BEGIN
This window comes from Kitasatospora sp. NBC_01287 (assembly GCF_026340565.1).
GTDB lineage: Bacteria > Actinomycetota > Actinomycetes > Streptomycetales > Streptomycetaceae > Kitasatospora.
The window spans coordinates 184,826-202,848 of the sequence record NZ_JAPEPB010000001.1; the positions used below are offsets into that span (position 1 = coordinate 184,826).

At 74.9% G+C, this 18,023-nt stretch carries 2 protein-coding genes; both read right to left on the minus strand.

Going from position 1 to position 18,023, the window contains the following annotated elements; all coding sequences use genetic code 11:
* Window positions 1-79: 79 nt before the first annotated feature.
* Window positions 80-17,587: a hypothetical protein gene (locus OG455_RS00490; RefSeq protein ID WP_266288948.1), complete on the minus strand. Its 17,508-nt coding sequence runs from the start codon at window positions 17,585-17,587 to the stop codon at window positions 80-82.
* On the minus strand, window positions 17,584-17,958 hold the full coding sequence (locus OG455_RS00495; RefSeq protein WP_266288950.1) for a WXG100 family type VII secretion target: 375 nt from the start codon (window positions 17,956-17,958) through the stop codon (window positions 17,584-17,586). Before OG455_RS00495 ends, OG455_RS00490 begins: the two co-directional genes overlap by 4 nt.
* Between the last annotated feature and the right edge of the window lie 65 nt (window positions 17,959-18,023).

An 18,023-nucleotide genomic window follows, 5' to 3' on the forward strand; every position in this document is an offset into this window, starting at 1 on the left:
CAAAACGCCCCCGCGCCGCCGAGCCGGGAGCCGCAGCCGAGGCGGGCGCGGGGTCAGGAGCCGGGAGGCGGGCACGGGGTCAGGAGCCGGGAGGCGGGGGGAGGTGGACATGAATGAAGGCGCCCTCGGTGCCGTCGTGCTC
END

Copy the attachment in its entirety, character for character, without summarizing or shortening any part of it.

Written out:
This window comes from Kitasatospora sp. NBC_01287 (assembly GCF_026340565.1).
GTDB lineage: Bacteria > Actinomycetota > Actinomycetes > Streptomycetales > Streptomycetaceae > Kitasatospora.
The window spans coordinates 184,826-202,848 of the sequence record NZ_JAPEPB010000001.1; the positions used below are offsets into that span (position 1 = coordinate 184,826).

At 74.9% G+C, this 18,023-nt stretch carries 2 protein-coding genes; both read right to left on the minus strand.

Going from position 1 to position 18,023, the window contains the following annotated elements; all coding sequences use genetic code 11:
* Window positions 1-79: 79 nt before the first annotated feature.
* Window positions 80-17,587: a hypothetical protein gene (locus OG455_RS00490; RefSeq protein ID WP_266288948.1), complete on the minus strand. Its 17,508-nt coding sequence runs from the start codon at window positions 17,585-17,587 to the stop codon at window positions 80-82.
* On the minus strand, window positions 17,584-17,958 hold the full coding sequence (locus OG455_RS00495; RefSeq protein WP_266288950.1) for a WXG100 family type VII secretion target: 375 nt from the start codon (window positions 17,956-17,958) through the stop codon (window positions 17,584-17,586). Before OG455_RS00495 ends, OG455_RS00490 begins: the two co-directional genes overlap by 4 nt.
* Between the last annotated feature and the right edge of the window lie 65 nt (window positions 17,959-18,023).

An 18,023-nucleotide genomic window follows, 5' to 3' on the forward strand; every position in this document is an offset into this window, starting at 1 on the left:
CAAAACGCCCCCGCGCCGCCGAGCCGGGAGCCGCAGCCGAGGCGGGCGCGGGGTCAGGAGCCGGGAGGCGGGCACGGGGTCAGGAGCCGGGAGGCGGGGGGAGGTGGACATGAATGAAGGCGCCCTCGGTGCCGTCGTGCTC